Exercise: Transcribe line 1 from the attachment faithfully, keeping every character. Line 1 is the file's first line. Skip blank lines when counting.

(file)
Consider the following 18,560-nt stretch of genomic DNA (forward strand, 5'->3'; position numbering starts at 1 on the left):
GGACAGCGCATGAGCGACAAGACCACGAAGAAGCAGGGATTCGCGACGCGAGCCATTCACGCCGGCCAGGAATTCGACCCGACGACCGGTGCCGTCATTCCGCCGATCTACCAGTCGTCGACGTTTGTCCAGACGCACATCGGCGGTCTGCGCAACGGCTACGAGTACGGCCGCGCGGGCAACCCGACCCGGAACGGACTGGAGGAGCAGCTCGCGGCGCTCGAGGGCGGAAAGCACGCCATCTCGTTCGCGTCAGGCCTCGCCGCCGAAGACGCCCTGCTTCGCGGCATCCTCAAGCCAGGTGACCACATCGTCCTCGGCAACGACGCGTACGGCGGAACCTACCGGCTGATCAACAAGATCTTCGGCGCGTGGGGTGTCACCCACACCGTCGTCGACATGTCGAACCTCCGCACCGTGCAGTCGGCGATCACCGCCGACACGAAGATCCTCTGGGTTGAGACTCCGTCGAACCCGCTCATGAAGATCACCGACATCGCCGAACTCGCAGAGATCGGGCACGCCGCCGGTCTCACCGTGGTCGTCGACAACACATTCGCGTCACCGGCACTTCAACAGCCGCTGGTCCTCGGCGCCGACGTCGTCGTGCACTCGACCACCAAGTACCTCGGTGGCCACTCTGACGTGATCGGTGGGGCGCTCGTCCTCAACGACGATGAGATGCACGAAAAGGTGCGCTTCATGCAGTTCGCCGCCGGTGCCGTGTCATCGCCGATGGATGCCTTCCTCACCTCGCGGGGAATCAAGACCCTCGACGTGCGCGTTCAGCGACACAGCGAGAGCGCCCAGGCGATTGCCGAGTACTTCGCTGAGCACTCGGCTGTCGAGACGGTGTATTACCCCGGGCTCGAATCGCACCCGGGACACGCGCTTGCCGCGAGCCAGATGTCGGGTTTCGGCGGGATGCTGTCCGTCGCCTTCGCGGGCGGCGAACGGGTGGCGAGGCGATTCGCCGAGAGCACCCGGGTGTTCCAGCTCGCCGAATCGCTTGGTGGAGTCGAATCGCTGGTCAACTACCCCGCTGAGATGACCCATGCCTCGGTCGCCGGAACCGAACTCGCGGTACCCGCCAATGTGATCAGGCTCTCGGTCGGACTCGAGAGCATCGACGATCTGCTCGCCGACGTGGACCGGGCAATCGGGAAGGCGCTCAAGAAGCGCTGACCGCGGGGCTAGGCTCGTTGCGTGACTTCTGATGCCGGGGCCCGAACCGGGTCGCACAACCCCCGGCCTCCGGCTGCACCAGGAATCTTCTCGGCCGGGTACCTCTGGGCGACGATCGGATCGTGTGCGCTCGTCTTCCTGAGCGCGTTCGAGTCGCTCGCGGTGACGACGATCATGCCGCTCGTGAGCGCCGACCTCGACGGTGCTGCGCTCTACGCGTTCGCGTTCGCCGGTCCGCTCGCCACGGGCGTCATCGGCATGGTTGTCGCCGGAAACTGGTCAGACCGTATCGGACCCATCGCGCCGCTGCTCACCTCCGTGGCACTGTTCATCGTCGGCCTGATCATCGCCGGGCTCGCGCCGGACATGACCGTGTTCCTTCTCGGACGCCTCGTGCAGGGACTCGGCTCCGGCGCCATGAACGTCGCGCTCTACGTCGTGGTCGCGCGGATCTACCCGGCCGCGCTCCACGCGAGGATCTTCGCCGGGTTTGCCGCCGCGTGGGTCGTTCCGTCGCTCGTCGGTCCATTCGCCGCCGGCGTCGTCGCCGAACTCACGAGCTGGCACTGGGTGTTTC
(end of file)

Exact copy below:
Consider the following 18,560-nt stretch of genomic DNA (forward strand, 5'->3'; position numbering starts at 1 on the left):